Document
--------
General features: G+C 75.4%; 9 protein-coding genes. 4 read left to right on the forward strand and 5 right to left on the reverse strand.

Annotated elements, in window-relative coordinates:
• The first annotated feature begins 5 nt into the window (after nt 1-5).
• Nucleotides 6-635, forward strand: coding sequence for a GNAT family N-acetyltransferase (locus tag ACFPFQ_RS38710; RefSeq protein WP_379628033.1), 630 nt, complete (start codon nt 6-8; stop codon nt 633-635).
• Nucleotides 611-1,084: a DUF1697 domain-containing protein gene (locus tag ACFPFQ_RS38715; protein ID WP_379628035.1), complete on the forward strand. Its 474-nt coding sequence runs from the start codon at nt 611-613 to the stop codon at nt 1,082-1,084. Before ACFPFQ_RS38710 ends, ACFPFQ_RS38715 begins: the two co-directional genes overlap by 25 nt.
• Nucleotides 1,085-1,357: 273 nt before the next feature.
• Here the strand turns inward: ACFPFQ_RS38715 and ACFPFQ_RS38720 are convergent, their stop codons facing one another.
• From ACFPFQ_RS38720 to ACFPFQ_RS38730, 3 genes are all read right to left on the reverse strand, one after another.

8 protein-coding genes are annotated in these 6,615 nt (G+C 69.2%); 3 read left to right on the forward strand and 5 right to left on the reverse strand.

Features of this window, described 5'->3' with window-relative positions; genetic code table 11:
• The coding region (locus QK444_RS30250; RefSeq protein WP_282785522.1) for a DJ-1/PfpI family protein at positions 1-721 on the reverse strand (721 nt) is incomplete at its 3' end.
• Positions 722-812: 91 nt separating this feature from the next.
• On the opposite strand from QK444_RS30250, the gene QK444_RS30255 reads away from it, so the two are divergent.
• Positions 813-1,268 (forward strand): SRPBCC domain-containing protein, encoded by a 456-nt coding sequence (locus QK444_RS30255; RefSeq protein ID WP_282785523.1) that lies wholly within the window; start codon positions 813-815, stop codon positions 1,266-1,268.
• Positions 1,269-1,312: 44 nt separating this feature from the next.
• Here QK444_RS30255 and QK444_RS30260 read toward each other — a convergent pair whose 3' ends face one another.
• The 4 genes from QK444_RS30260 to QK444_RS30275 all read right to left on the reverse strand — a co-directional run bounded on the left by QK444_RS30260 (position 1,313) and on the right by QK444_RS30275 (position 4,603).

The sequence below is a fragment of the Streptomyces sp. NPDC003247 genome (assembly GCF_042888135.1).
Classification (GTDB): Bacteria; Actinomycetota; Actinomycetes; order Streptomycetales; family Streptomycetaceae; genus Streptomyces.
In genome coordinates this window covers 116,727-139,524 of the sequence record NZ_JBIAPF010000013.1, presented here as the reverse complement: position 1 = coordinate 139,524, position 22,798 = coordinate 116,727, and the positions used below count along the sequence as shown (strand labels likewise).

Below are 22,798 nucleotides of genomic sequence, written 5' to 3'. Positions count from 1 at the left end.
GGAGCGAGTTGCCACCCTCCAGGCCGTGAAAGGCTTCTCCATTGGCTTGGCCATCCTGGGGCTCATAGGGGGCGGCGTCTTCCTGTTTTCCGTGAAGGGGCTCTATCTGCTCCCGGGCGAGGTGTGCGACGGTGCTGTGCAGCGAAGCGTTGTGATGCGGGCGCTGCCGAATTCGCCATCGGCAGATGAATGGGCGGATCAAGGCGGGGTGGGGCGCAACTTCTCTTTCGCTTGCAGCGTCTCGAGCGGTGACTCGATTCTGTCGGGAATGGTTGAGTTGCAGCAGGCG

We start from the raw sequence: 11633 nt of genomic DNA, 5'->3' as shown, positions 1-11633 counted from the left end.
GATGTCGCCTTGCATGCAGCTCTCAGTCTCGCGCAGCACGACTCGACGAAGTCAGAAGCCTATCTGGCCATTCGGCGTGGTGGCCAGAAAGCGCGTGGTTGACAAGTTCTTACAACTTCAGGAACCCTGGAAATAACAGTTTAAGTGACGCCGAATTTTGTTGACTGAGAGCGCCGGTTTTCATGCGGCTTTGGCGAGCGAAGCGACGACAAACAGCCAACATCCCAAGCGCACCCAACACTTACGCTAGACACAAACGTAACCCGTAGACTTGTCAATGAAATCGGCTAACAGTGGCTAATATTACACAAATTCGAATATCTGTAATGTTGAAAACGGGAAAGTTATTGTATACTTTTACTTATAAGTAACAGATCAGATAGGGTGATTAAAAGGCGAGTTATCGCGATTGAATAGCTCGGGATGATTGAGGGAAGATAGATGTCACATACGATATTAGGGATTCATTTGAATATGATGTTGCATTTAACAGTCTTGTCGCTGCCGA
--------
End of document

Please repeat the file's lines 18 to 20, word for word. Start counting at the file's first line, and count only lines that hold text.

The sequence below is a fragment of the Streptomyces sp. NPDC003247 genome (assembly GCF_042888135.1).
Classification (GTDB): Bacteria; Actinomycetota; Actinomycetes; order Streptomycetales; family Streptomycetaceae; genus Streptomyces.
In genome coordinates this window covers 116,727-139,524 of the sequence record NZ_JBIAPF010000013.1, presented here as the reverse complement: position 1 = coordinate 139,524, position 22,798 = coordinate 116,727, and the positions used below count along the sequence as shown (strand labels likewise).